Thursday, 24 July 2008

Boats galore.

5 Locks, 3 Miles. Now moored at Shardlow. Trent and Mersey Canal.

It was time to say farewell to the Erewash Canal this morning. After watering up it was down through the Trent lock out onto the River Trent for the short run up to the start of the Trent and Mersey Canal. One last chance to give the motor a good blast through before we start pottering along the canals again.

We called into Sawley Marina for diesel and took on 109 litre's at 89p per litre. With the central heating unit not being used at present the diesel is lasting quite a bit longer.

Once we had found a mooring opposite Dobsons boatyard we wandered into the village to investigate this historic area. We started off with the Heritage Centre which is in an old salt warehouse. This gave us a good overall picture of what has taken place here over the centuries. Shardlow started out as an inland port around 1777 and with the building of the Trent and Mersey canal Shardlow rapidly grew. As the railways started eroding the profitability of the canals old warehouses were turned to other uses such as mills, grain stores or workshops. When the cargo's finally ceased in the 1950's the whole area fell into decline until 1974 when it was designated a conservation area and restoration took place putting the village on the tourism map. Sadly the designation came too late for Zachary Smith's Trent brewery which was demolished 4 years earlier.

The Old salt Warehouse. Brindley's 17th Century inland port.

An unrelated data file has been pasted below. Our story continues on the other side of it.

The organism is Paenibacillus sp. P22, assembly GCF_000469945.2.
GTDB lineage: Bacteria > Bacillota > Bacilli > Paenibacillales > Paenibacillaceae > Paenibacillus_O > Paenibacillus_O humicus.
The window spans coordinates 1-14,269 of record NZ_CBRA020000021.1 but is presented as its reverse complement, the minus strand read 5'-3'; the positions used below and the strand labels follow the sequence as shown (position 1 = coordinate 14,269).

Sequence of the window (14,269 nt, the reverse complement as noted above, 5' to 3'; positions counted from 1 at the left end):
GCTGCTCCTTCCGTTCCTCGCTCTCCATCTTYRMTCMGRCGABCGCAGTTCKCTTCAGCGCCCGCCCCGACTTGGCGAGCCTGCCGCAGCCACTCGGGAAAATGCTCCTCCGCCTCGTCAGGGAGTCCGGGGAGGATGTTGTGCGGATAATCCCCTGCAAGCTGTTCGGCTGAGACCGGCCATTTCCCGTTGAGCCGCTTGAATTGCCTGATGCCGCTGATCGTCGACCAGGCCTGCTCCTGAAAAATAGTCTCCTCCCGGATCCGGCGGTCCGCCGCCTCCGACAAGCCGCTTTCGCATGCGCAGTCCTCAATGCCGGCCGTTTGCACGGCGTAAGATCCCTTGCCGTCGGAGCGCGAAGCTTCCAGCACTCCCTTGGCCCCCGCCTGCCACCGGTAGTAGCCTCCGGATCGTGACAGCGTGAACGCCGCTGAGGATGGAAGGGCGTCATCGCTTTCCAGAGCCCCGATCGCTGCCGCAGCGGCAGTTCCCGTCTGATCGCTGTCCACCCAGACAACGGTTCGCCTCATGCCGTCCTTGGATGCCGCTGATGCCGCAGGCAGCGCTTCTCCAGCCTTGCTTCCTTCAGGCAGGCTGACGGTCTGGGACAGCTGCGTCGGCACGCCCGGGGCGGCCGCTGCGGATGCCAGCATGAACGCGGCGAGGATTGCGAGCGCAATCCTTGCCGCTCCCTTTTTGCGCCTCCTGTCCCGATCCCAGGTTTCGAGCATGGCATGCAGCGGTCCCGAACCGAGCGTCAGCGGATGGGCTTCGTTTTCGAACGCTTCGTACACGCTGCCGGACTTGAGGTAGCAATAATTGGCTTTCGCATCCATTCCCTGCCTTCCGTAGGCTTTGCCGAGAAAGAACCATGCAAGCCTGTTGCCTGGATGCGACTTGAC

While in the heritage centre I read some history about the local school and some of it was quite amusing. Children absent from school, reason, (1) taken pig to market, (2) helping with hay making, (3) cutting and stripping willow for cane maker and helping Mum with the baking. Other entries such as, school was cold today, child rostered for fire lighting didn't arrive until 9.30, Johnny and Billy reprimanded for fighting in the village after school, class given detention for not doing homework (nothing changes there) and complaints of monitors not doing their designated chores. Children these days don't know how lucky they are.

The Malt Shovel Pub originally built for the Manager of the Malt Warehouse alongside

With a heritage pamphlet in hand we wandered off around the village to look at the warehouses that had been converted to a pub and residential apartments. The Malt Shovel pub used to be the home of the Manager of the malt warehouse and was built in 1798. Near the village green there are a row of terrace houses built by Dickenson's, who were a nationally known plant nursery, to house their staff. Unfortunately many of the glasshouses were destroyed by enemy bombing during WWII. Old nail makers sheds, stables and blacksmith shop, lock keepers cottage and opposite the latter is a private house which used to be a tavern brewing its own ale, baking its own bread and butchering fresh meat for the many boatmen and their families that passed through the village.

The Clock Warehouse with its internal loading dock. Now an upmarket pub.

At the end of our little tour is was obvious why this place is one of the waterways of England's historic sites and popular with boaters. Since being here we have seen more boats on the move than we have in the last 2 months so we must be back in civilisation.

The Heritage Centre Shardlow

1339 locks, 1914 miles, 43 Tunnels, 42 swing bridges and 19 lift bridges since Nov 2006

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